BIOLOGICAL, EPIDEMIOLOGICAL AND MOLECULAR INSIGHTS INTO THRIPS-IRIS YELLOW SPOT TOSPOVIRUS PEST COMPLEX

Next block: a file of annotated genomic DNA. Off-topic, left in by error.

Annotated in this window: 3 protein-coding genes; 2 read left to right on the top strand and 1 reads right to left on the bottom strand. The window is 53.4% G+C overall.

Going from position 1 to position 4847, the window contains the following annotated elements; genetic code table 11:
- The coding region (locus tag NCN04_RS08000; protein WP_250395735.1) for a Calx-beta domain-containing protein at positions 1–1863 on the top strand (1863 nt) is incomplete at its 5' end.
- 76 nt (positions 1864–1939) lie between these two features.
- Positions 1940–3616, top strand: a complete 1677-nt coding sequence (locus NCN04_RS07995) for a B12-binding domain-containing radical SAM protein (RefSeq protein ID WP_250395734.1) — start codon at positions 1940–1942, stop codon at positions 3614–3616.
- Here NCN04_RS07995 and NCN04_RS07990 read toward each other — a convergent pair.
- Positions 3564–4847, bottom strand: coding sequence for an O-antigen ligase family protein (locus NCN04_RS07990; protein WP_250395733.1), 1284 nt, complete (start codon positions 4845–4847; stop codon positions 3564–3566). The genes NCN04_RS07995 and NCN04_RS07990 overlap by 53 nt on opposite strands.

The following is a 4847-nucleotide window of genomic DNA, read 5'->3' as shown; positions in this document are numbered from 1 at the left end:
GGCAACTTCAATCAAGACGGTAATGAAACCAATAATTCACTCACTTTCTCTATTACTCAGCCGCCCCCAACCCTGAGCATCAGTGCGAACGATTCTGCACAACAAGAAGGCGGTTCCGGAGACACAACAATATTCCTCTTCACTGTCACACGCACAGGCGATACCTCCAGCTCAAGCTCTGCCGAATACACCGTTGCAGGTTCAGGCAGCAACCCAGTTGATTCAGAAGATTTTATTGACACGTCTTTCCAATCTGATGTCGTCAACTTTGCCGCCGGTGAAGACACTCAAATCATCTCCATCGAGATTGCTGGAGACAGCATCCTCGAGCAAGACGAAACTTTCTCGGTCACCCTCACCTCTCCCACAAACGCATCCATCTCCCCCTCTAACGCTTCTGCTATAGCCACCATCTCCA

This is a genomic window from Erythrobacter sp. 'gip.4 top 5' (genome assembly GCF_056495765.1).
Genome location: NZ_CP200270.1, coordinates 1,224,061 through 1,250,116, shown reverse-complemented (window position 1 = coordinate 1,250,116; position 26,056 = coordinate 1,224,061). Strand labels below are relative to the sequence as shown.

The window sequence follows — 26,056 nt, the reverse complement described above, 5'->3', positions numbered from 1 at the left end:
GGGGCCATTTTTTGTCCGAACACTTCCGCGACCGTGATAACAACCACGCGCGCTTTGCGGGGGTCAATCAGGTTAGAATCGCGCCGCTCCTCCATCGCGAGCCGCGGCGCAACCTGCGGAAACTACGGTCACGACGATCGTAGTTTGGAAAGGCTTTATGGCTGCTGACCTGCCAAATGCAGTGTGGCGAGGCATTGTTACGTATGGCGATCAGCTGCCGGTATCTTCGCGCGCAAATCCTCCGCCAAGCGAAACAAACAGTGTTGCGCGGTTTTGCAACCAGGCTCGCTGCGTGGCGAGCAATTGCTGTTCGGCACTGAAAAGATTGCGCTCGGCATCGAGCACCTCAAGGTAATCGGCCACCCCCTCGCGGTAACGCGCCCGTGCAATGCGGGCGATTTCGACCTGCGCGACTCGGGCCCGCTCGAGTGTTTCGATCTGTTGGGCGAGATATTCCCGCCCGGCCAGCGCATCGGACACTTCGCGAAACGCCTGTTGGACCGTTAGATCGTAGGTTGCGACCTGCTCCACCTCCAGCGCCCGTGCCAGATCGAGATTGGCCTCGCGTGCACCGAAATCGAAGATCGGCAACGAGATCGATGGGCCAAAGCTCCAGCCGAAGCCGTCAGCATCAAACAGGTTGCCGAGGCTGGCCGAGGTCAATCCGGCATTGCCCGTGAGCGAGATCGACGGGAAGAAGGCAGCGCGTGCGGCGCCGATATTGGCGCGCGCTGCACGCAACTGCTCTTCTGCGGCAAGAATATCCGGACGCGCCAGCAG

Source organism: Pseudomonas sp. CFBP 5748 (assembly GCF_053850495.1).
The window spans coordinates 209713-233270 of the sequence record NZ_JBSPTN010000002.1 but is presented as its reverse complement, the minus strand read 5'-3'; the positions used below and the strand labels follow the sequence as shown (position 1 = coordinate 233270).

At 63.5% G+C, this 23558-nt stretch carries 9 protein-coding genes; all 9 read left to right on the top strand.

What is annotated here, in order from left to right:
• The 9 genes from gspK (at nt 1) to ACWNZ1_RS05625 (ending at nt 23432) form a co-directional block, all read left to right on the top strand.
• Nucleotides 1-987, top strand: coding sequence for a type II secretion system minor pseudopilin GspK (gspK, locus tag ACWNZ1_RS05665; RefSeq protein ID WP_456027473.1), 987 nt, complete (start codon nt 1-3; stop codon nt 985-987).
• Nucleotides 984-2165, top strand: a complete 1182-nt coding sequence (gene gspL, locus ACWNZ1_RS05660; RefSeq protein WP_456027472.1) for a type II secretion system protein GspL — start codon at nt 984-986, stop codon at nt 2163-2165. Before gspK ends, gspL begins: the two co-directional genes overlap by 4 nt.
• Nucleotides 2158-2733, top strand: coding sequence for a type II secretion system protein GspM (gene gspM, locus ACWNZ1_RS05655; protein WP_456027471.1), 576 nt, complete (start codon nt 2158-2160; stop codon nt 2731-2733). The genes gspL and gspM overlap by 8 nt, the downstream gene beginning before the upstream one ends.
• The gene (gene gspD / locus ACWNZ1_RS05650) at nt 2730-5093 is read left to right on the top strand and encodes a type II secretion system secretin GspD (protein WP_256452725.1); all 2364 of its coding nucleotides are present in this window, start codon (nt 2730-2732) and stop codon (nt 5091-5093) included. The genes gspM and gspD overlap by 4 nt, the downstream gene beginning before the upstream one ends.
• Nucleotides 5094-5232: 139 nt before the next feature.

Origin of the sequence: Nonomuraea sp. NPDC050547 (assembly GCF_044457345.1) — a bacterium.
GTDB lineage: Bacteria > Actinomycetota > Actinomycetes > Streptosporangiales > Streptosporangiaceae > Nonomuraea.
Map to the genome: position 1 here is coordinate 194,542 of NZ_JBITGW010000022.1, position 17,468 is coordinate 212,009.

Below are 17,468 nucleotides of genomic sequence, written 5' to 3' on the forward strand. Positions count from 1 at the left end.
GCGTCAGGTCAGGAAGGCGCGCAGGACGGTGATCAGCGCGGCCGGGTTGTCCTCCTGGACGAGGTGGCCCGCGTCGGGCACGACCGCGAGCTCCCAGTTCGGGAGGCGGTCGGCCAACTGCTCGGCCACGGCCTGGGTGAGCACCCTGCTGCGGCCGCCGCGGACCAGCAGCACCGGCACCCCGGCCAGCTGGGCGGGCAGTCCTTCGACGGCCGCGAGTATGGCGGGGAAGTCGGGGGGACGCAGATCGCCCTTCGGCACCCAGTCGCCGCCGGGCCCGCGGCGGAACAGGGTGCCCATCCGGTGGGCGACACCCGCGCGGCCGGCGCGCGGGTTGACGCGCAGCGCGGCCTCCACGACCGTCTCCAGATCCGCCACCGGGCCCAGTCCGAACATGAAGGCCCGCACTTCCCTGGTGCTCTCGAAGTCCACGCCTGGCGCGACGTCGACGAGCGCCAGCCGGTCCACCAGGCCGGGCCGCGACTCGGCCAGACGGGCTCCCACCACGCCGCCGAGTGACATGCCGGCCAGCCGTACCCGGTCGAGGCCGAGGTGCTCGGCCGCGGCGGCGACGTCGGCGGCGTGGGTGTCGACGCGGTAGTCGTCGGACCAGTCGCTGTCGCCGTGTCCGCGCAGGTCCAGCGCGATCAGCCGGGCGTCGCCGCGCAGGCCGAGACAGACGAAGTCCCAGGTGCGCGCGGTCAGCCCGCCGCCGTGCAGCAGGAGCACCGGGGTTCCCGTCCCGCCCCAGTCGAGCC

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Iris yellow spot tospovirus (IYSV) (genus Tospovirus, family Bunyaviridae), transmitted by Thrips tabaci L. causes an economically important disease in both onion bulb and seed crop in the USA and other onion-growing regions of the world. Onion thrips as a pest alone can cause up to >60 % crop loss. Besides Allium spp, several weeds were found to be hosts of IYSV. IYSV isolates collected from different states in the USA were evaluated to determine the existence of biologically distinct strains. On the basis of the ability to cause systemic infection, disease severity, senescence and death of the inoculated plants, isolates were delineated as mild or severe isolates. Since the genome structure of only the small (S) RNA of IYSV was known, the large (L) and medium (M) RNAs of the virus were sequenced. The L RNA was 8,880 nucleotides in length, coding the 331.17 kDa RNA-dependent RNA polymerase in the viral complementary (vc) strand. The M RNA was 4,817 nucleotides long coding the movement protein (34.7kDa) in the viral sense and the glycoprotein precursor (128.4 kDa) in the vc strand. An ELISA protocol was developed for detecting IYSV in single adult thrips using a polyclonal antiserum produced against the nonstructural protein (NSs) coded by the small (S) RNA. The approach enabled estimating the proportion of viruliferous thrips among the field-collected thrips. This will help better understand the epidemiology of IYSV. To understand the molecular basis of the emergence of new tospoviruses, a system was developed to study virus-virus interactions. It was found that two distinct and economically important tospoviruses, IYSV and Tomato spotted wilt virus (TSWV) complement each other to overcome host defense. The small RNA expression profiles of IYSV and TSWV in single-and dually-infected datura plants showed that systemic leaves of dually-infected plants had reduced levels of TSWV N gene-specific small interfering RNAs (siRNAs). This identifies a new role for the viral gene silencing suppressor in potentially modulating the biology and host range of viruses and underscores the important role of virally-coded suppressors of gene silencing in virus infection of plants.